A home ground advantage enabled lightweight athlete Keith Lofthouse to shrug off what he termed a “losing stupor” to salute in the Seppelt Cross Country Classic on a sodden Great Western racecourse last Saturday – his first race win in more than 50 starts.
It had been almost two years to the day since the veteran last tasted success in the Charlie Jones 16 kilometre handicap with the Stawell Amateur Athletic Club which shared the Seppelt race with the Stawell and Ararat Cross Country Club.
“I’ve had a terrible run with niggling injuries, calf, knee, hamstring and I’d forgotten how to be competitive,” the 65-year-old retiree said.
“I’m not blessed with natural talent so the only way I can compete is through hard training and racing. I’ve found from experience that if I’m not fit I’ve got nothing. If you’re racing about two kilograms above your racing weight (62kg) and built like a greyhound it makes a huge difference to how you perform.”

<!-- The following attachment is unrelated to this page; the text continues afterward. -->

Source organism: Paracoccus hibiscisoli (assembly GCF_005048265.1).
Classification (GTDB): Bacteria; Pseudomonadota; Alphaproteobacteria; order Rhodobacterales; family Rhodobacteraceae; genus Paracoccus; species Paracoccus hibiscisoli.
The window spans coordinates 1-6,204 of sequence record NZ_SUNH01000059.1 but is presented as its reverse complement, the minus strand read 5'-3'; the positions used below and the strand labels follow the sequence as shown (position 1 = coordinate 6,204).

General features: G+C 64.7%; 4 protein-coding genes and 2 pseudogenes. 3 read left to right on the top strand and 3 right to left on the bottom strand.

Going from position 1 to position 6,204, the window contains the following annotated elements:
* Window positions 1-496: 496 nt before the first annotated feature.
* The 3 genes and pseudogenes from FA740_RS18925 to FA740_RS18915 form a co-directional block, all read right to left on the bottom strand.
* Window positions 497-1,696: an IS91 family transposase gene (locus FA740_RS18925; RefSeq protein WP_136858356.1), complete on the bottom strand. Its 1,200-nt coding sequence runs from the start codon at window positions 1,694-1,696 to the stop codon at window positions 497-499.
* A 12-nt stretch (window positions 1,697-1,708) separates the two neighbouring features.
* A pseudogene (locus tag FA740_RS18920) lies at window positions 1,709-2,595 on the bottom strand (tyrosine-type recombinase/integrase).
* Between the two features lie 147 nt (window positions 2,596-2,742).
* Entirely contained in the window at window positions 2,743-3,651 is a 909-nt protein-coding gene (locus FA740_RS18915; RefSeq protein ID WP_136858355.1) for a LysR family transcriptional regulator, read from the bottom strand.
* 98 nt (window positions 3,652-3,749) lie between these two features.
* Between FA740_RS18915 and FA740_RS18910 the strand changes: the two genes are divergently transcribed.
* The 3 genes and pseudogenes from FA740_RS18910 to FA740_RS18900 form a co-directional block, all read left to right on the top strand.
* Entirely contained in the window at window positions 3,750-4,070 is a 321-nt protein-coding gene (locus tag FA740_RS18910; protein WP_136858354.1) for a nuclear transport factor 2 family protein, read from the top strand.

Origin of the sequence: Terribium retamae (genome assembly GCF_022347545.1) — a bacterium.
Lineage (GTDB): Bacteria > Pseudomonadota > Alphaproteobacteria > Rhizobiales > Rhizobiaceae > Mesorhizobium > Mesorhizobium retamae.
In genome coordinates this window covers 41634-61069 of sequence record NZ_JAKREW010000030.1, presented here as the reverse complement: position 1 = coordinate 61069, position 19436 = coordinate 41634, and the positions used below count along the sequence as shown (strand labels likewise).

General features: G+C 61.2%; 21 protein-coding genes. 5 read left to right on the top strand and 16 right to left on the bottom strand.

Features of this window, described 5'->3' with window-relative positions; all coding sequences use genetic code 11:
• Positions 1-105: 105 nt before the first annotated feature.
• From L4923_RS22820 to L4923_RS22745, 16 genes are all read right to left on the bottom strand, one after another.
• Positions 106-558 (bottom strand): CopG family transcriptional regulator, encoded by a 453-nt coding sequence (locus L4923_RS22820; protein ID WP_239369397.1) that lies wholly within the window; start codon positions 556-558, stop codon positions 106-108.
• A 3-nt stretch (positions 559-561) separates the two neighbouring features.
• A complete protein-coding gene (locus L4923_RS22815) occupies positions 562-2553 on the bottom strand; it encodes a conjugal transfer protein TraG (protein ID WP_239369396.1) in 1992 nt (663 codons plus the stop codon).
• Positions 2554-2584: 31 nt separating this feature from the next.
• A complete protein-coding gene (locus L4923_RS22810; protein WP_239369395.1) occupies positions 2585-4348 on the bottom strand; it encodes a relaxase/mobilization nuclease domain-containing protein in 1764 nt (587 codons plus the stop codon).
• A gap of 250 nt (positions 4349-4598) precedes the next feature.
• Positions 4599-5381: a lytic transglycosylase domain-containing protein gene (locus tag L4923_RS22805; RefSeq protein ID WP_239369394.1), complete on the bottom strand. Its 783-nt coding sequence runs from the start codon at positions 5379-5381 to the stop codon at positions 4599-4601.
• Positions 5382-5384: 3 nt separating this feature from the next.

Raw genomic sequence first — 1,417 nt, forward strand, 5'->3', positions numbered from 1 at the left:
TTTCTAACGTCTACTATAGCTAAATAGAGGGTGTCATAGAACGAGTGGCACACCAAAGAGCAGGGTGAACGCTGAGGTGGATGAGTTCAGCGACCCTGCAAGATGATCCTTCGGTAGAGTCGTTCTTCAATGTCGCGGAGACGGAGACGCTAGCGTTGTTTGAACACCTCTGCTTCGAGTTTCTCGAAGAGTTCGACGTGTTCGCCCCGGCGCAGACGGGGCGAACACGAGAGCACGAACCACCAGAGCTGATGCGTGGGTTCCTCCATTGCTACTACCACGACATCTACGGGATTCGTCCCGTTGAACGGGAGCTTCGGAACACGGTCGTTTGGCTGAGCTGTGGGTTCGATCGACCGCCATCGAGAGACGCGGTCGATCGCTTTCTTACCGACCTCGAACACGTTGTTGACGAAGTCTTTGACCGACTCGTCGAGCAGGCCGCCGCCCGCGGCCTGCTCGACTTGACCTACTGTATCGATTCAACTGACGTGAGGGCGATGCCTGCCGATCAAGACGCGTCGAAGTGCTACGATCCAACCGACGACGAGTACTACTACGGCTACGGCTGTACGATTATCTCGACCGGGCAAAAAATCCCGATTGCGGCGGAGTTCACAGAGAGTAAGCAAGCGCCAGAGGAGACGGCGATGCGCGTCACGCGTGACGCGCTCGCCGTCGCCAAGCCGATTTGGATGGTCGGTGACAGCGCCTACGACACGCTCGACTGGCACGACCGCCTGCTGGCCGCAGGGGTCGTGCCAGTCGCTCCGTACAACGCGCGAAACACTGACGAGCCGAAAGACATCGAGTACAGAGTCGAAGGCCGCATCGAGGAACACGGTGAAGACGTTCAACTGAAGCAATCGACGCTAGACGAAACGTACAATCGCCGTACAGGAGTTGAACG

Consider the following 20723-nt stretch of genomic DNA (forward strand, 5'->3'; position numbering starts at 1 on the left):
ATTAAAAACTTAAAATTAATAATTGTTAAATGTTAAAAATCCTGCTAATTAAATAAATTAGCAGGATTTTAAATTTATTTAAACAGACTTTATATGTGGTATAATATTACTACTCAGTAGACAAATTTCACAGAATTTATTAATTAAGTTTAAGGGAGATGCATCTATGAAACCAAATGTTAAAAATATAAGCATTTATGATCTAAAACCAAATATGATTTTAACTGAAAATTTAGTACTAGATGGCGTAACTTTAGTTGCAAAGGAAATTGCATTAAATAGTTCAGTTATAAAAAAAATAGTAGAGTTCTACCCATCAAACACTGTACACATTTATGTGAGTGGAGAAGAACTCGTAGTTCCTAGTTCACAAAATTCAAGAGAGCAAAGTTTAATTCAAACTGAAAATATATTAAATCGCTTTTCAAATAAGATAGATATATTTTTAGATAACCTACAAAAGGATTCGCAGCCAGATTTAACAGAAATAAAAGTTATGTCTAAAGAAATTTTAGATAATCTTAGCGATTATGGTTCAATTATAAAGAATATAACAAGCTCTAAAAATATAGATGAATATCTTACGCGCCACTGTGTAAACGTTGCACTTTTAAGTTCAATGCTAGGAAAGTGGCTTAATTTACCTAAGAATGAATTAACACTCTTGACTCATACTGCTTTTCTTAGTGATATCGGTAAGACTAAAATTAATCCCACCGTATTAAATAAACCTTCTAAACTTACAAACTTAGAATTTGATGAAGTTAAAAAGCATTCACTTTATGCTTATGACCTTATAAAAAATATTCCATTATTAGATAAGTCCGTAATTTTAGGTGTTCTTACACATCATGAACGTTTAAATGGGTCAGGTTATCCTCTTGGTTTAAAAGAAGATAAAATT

Finding his best form this season on a course he designed and trains on, Lofthouse used local knowledge as his trump card to defeat greybeard Garry Saunders by 0.54 seconds with Bob Freeland completing a clean sweep for the veterans in third place.
“I’m happy to win but I know the club’s best runners stayed away because of the bad weather and I ran two minutes 17 slower than I did last year so I still have a lot of work on my fitness to do.”
In the Sub-Junior event over one lap of the racecourse Logan Casey won bragging rights over brother Jacob while Luca O’Flynn always had charge of the Junior race and won easily from friend Aiden Roberts.
The club returns to Stawell tomorrow for the 10 kilometre Run for Ray Scott. Fun runners are welcome and should meet at the North Park clubrooms from 1.30pm.